Zhangjiadun (Chine): 6500 years ago Settlement found
Chinese Institute of Archaeology
From August, 2013 to October, 2014, salvage excavation of Zhangjiadun site has been carried out by Zhejiang Provincial Institute of Archaeology and Cultural Relics, covering an area of 4,600 square meters. 10 house foundations, 20 ash pits and 3 ash ditches of Majiabang culture (5000 BC--4000 BC), 2 tombs of Songze culture (4000BC～3000BC), 5 tombs, 21 ash pits and one ash ditch of Liangzhu culture (3300 BC--2200 BC), associated with 1 tomb from Warring States period, 2 kilns from Tang Dynasty as well as 2 wells from Song dynasty have been cleared.
Zhangjiadun is a small hill in the south of Liangzhu site groups in Zhejiang province. According to this season’s excavation, the remains are spread out on the east and south slopes of Zhangjiadun hill as fan-shape. The cultural deposits mainly belong to Majiabang and Liangzhu cultures with a total area of about 10,000 square meters.
House foundation within ditch G4
Majiabang cultural deposit (5000 BC--4000 BC) is relatively thick, about 60 cm. It can be divided into 4 layers. Plenty of pottery shards from Majiabang culture are unearthed, including recognized shapes like conical tripod of cauldrons (ding-vessels), trumpet-shaped dou-plates, bull-nose-shaped vessel ears, fu-cauldrons with round bottom and waist brim, vessel stands, gui-vessels in unusual shape, cups with handle, small jars with flat bottom and so on. Besides, there are also small amount of stone artifacts such as giant stone rings, stone adzes, stone axes, grindstones and etc. as well as some jade ear-ring. One of the jade ear-ring is broken into 3 parts and can be refitted by drilling holes on them.
The most significant achievement of this season is the discovery of settlement surrounded by a ditch of Majiabang culture. They are all located within ditch G4, the southern part of the site, including at least 10 building units consisting of more than 300 post holes. The diameters of post holes are varied, ranging from 15cm to 73cm and most of the depths are 20 to 40cm. Usually, they are placed around a circle or a rectangular shape so as to form basic planes of buildings, covering an area of 8-32 square meters. Besides, a multi-roomed square house is uncovered, about 150 square meters and facing the south. It might have eave corridor. Several post holes are discovered from the ditch directly on the south which might be pile foundation of the bridge on the ditch.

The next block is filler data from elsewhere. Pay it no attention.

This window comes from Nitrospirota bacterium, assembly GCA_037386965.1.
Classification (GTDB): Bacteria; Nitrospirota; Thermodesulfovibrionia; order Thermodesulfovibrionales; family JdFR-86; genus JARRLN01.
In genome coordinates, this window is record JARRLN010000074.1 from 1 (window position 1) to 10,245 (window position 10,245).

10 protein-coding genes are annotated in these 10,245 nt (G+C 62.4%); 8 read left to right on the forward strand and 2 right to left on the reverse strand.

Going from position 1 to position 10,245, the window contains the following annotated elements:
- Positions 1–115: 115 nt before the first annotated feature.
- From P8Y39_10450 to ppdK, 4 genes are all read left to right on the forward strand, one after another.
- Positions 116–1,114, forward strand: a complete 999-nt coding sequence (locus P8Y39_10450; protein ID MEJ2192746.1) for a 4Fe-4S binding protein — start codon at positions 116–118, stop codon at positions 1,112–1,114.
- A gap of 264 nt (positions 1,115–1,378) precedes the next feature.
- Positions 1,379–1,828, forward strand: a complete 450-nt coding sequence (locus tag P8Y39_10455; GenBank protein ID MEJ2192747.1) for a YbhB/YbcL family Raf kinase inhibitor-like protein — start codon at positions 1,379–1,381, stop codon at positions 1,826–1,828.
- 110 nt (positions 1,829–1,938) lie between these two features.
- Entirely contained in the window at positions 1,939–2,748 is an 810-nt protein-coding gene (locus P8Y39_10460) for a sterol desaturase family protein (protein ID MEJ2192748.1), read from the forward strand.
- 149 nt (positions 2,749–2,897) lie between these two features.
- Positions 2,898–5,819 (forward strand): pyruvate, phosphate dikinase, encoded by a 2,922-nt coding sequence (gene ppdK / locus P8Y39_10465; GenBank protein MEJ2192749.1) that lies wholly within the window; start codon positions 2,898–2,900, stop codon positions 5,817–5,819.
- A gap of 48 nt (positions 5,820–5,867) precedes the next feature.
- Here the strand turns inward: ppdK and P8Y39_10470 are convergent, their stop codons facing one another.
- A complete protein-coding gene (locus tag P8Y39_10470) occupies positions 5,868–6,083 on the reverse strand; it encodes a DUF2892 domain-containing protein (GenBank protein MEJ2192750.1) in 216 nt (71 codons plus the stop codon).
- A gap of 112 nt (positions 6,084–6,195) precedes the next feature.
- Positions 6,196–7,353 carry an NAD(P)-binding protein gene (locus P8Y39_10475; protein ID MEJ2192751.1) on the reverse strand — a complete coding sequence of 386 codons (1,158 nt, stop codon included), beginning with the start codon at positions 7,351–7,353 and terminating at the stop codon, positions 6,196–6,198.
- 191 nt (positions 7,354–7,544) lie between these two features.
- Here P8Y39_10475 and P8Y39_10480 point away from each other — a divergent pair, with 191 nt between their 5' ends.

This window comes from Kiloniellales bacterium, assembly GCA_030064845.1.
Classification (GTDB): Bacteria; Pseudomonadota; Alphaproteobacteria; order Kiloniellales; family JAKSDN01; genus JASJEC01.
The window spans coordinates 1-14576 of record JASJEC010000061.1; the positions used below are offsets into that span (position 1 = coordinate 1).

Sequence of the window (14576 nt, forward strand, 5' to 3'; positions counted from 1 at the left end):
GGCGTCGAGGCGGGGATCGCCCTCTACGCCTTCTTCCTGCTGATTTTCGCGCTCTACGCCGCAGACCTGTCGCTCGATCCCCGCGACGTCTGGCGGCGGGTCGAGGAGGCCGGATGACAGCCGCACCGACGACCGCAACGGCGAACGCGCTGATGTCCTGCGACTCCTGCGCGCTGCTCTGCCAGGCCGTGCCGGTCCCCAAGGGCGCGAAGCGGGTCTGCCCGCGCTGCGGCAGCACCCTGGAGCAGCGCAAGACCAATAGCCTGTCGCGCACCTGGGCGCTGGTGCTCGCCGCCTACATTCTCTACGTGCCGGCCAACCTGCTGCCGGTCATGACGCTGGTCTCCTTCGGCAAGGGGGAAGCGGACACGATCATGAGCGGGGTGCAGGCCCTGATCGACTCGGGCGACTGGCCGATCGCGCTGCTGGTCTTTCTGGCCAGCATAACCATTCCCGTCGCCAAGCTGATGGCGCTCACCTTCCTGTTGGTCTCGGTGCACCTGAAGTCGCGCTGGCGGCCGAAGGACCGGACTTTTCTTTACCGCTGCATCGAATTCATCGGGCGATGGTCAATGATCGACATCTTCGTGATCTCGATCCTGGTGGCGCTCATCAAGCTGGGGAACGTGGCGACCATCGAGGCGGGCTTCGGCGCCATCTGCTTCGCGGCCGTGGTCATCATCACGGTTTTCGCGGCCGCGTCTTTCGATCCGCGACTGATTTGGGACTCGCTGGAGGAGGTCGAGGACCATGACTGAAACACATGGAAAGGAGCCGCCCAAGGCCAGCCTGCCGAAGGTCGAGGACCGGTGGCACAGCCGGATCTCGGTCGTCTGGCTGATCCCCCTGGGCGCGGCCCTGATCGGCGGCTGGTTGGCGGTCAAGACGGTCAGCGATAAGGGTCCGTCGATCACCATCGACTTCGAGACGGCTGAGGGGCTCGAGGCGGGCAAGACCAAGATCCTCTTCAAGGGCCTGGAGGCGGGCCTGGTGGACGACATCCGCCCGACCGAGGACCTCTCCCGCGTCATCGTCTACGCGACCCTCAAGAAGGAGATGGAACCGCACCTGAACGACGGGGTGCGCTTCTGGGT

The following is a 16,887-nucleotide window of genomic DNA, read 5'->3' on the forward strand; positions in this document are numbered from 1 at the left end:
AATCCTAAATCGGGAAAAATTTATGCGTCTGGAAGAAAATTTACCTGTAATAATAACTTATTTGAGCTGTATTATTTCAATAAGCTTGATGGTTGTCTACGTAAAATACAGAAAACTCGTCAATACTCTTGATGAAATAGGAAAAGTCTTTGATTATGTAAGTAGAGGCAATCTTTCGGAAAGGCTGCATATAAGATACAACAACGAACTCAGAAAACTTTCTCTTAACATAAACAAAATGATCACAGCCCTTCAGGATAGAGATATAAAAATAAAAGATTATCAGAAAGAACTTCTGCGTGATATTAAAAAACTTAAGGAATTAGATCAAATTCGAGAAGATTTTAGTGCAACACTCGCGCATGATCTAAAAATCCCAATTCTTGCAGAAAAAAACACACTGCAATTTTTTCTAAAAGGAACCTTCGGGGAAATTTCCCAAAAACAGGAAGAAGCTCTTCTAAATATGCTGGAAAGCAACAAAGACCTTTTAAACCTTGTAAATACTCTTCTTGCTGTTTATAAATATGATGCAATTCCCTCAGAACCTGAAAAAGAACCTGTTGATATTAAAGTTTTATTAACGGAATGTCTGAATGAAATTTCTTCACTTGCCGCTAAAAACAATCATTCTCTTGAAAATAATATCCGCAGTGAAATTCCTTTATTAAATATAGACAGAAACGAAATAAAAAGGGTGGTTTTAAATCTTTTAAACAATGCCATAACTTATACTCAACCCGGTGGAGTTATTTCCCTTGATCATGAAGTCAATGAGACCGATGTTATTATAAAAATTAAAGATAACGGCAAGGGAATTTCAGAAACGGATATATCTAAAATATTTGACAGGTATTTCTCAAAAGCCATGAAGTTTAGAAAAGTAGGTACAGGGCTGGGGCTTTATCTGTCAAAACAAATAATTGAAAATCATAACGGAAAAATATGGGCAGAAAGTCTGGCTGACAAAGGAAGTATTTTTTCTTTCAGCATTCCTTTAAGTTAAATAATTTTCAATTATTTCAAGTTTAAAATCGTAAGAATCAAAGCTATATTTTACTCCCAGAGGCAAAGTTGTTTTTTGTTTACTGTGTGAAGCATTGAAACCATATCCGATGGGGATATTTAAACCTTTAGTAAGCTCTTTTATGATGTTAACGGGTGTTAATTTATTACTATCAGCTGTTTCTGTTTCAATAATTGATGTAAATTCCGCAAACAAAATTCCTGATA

Burial M7 of Liangzhu culture
The deposit of Liangzhu culture (3300 BC--2200 BC) is only 20-30cm residue. Several pits filled with burnt earths are found in the layer. Right below them, 7 tombs of Songze and Liangzhu cultures are cleared. They might be a small part of a cemetery due to their rather ordinary customs and loose distribution. They are all shaft earthen pit tombs, mostly heading the north, 200-260cm long, 60-90cm wide and 6-25cm deep residue. Funeral furniture and skeletons are already rotten. However, there is (are) 1-7 burial gifts in a tomb. Pottery has ding-tripod cauldrons, dou-vessels, jars, basin and spindle whirls. Stone artifacts range from yue-broadaxes and adzes. In addition, there are awl-shaped jade ornaments, jade tubes and jade beads.
Unearthed pottery of Majiabang culture
There are 4 curved ash ditches from different times found in the edge of the site which could drain away water down to ancient Liangzhu harbor from southwest to northeast alongside the landscape. G2 and G3 are about 60cm-wide, shallow ditches, while G1 and G4 are moats of Liangzhu culture and Majiabang culture with an average width of more than 3 m. Significantly, inside G4, in the edge of Majiabang cultural settlement, there are 3 piles of holes intensively distributed. The diameters range from 8-16cm and depths are about 20cm. The middle pile is 26.5cm long and only more than 1 m away from housing remains. By dissecting the holes, we can see that there should be posts with a sharp point standing in the holes. Thus far, it’s suggested that wooden fences are constructed inside the original moat.
Unearthed jadeware of Majiabang culture
According to the excavation, it’s suggested that in the late period of Majiabang culture, villagers started to live on Zhangjiadun’s adret slope by building house with posts, digging moats, constructing fences as well as passages. Besides, irregular ash pits filled with daily-use wastes spread in the surrounding place. No burial of this period is uncovered.
Recent archaeological excavations imply that a prehistoric cultural belt exists in the south of Daxiongshan hills which is in the south of Liangzhu site groups. The cultural belt is important origins of Liangzhu site groups. The excavation of Zhangjiadun site indicates that since Majiabang culture, ancient people had lived around Daxiongshan foothills consistently and thrivingly, setting a foundation for the rising of Liangzhu site groups. (Translator: Ma Huanhuan)